One would have thought that the hoary old debate of space exploration vs. social programs would have been left on the ash heap of history. However, a recent article in Aeon, “Whitey on Mars” brings the race baiting and poverty pimping attack on space exploration to the age of commercial space and entrepreneurial buccaneers like #Elon Musk. The article is a full-throated attack on Musk’s dream of building colonies on Mars. Fortunately, the attack is answered with great eloquence by Earle Kyle, one of the few #African American engineers to work on the Apollo program.

Whitey on Mars? Really?

The attack on Musk follows some familiar ground and in fact invokes the debates that occurred during the Apollo program.


When the Reverend Ralph Abernathy led a protest to the launch of Apollo 11 and the singer Gil Scott-Heron composed a racist screed against space exploration, “Whitey on the Moon.” Basically, the argument is that with the problems of poverty, social injustice, and environmental degradation ravaging the Earth, any money spent settling Mars consists of funds wasted. The accusation is the #Blood Libel of the space age.

The twist is that the authors of the article would stop even private ventures toward that end by people like Elon Musk. They linger lovingly over the fact that Musk was born as a privileged white in South Africa but pass over the other fact that he left that country out of disgust over the racist, apartheid regime that existed at the time. The piece is a not too subtle ad hominem attack on Musk, implying that he is motivated by racism in his desire to build a city on Mars.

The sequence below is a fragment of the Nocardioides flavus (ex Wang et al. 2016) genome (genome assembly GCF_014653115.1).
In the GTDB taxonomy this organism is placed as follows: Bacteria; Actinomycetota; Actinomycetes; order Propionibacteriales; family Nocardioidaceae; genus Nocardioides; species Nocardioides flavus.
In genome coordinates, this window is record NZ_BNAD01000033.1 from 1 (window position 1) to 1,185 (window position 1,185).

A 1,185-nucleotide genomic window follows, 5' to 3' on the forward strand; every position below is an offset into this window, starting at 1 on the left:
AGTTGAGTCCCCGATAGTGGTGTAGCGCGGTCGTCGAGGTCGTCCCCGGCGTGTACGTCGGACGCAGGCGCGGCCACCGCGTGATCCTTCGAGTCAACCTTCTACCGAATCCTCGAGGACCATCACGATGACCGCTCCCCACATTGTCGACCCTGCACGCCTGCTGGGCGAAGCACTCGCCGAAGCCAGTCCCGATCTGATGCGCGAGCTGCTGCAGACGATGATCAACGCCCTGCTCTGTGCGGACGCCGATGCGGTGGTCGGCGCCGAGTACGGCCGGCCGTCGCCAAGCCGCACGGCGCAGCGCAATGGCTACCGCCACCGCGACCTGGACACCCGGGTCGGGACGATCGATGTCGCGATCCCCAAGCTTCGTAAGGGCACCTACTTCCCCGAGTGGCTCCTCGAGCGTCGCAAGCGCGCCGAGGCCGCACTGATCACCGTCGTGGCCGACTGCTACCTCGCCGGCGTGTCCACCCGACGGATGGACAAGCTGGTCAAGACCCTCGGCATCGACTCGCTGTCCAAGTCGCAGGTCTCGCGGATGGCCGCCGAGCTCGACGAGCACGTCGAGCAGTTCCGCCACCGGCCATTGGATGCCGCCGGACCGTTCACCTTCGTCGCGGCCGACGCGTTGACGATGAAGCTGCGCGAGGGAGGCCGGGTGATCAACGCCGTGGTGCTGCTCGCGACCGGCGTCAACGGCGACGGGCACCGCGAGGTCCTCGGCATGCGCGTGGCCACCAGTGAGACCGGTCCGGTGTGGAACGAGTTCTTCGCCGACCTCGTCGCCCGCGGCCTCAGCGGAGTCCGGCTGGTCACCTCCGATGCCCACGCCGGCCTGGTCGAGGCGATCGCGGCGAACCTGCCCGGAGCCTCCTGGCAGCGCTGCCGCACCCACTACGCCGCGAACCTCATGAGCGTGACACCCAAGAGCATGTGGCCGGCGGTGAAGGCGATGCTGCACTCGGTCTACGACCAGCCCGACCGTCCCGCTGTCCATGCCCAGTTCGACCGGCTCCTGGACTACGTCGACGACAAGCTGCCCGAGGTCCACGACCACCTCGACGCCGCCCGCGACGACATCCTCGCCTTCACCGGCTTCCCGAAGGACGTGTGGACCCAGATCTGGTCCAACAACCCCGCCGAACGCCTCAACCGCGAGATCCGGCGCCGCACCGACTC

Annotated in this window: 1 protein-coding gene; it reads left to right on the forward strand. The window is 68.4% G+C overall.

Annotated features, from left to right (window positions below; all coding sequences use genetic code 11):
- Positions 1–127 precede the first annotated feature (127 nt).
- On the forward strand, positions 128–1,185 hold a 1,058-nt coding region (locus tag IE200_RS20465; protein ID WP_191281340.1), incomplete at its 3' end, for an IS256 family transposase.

History challenged screed against space exploration

The article is extremely history challenged when it states, “But neither Abernathy’s protest nor Scott-Heron’s anthem moved the country’s political priorities from space exploration to the provision of housing or health care.” In fact, that statement is false on its face. The Apollo program was curtailed with the last three moon missions cancelled and dreams of lunar bases, and Mars expeditions deferred indefinitely. Government funds were poured into social programs, but with the effect of making the ills, they were designed to address worse.

An African American Apollo-era engineer responds

Earle Kyle hastens to establish his moral authority as an African American engineer who worked on the Apollo program. Making him as much a “hidden figure” as the ladies whose lives were depicted in the recent movie by the same name. He not only lauded the power of space projects, whether it was Apollo or Musk’s Mars colony dream, to inspire hope. He also noted as many have before, how the technology and skills developed to explore space have been used to address problems on Earth, citing several examples he is personally familiar with. In short, Kyle offers as eloquent a refutation of the social programs vs. space exploration argument as has ever been written.